A new report claims the Lone Star State's truancy laws don't work.
An advocacy group that examined the Lone Star State's truancy practices found that African-American and Hispanic students, economically disadvantaged children and students with disabilities were disproportionately harmed by Texas' policies.
According to Texas Appleseed, an Austin-based organization, more than twice the number of truancy cases — compared to all other states combined — were filed in 2013. The grand total is 115,000.
When students miss 10 days, without approval, in a six-month period schools must file a Failure to Attend School (FTAS) Class C misdemeanor. Schools also have an option of filing a charge of Parent Contributing to Nonattendance (PCN) against the child's parents, one or both. These cases are handled by a Justice of the Peace or municipal court — both adult criminal courts.
The San Antonio Independent School District filed more 12,000 truancy cases, the second highest rate in the state.
“The current, court-centered approach to addressing truancy is not working,” Deborah Fowler, Texas Appleseed executive director, said in a press release. “Court intervention, particularly for children who have had no previous experience with the criminal justice system, increases the likelihood that they will drop out and enter the school-to-prison pipeline.”
And attendance rates have not noticeably improved in the face of more than 100,000 filed cases.
According to Texas Appleseed, students aren't skipping classes but are taking care of sick parents, experiencing homelessness, are victims of bullying or have undiagnosed special education needs.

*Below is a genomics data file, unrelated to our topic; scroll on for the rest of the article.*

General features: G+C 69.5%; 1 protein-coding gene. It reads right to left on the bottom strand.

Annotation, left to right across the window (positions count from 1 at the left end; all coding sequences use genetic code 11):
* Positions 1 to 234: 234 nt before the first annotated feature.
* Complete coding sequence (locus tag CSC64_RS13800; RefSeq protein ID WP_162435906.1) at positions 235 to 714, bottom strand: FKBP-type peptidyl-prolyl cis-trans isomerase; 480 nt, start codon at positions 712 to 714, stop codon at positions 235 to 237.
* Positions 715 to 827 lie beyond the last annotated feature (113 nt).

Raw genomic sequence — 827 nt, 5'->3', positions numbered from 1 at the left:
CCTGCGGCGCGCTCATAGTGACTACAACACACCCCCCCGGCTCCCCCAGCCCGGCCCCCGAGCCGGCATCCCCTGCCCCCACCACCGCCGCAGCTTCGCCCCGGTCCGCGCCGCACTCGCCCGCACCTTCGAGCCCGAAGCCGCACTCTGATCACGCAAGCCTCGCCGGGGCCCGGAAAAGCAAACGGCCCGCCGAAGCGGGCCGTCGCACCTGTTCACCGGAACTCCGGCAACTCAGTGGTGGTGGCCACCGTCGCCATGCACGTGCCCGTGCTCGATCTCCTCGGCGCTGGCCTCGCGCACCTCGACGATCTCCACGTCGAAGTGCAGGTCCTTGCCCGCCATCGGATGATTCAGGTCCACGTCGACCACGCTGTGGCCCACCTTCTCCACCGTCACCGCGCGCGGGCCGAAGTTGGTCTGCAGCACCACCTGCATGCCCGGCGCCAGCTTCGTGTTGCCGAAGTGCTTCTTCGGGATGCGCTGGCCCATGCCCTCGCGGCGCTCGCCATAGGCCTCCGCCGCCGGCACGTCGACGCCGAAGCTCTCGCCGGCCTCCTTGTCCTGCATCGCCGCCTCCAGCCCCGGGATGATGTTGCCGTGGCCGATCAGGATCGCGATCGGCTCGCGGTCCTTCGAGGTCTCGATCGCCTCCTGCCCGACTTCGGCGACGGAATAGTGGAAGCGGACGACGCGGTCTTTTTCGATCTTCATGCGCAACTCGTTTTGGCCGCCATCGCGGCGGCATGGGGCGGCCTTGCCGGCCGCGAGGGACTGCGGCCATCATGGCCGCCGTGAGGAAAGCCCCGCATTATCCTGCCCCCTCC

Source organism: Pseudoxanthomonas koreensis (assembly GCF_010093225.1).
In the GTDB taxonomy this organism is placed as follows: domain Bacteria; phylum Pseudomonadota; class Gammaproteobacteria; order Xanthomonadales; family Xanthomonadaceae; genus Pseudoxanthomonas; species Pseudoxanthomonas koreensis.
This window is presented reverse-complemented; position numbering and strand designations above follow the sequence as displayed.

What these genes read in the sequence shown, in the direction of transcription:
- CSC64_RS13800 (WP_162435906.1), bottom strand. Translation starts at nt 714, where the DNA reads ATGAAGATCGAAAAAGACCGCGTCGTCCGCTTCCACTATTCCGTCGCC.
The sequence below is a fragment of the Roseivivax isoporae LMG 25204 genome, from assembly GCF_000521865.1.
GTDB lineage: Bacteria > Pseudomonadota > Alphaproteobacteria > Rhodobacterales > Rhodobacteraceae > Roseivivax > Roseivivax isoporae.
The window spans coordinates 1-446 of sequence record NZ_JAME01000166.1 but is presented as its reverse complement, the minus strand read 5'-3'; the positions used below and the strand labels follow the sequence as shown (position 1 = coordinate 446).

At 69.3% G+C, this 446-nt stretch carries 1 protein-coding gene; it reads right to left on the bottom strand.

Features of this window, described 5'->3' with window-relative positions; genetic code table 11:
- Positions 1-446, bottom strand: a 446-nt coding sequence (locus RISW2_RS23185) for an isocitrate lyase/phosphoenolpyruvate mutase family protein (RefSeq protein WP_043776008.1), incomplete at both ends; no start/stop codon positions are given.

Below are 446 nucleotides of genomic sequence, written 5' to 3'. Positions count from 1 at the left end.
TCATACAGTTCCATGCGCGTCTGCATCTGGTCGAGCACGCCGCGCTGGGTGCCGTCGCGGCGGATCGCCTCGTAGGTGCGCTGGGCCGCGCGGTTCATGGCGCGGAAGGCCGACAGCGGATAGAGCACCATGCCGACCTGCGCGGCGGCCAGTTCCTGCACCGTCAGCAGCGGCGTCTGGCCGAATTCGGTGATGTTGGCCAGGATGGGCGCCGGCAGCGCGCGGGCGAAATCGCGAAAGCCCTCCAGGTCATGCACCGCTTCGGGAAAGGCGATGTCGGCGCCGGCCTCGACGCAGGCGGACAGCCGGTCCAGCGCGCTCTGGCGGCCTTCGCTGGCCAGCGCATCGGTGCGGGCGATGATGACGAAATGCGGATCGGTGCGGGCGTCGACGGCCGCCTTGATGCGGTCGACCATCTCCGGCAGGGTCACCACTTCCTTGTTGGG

Additionally, 20 percent of all court referrals during the 2013-14 school years were issued to African-American students despite the fact that the demographic makes up less than 13 percent of Texas' student population. Hispanic students, who make of 52 percent of kids in school, represent 64 percent of court referrals, and special education students — 8.5 percent of the student population — represent another 13 percent of court referrals, according to Texas Appleseed.
“In the vast majority of cases, the school, working with the student and family, could address the truancy problem if it made meaningful attempts to do so,” Mary Schmid Mergler, director of Texas Appleseed’s School-to-Prison Pipeline Project, said in a press release. “Instead, schools often pass the responsibility to courts that are not designed, equipped or trained to provide meaningful assistance to students and their families.”
Texas Appleseed offered a number of recommendations, including decriminalizing truancy, which can be read here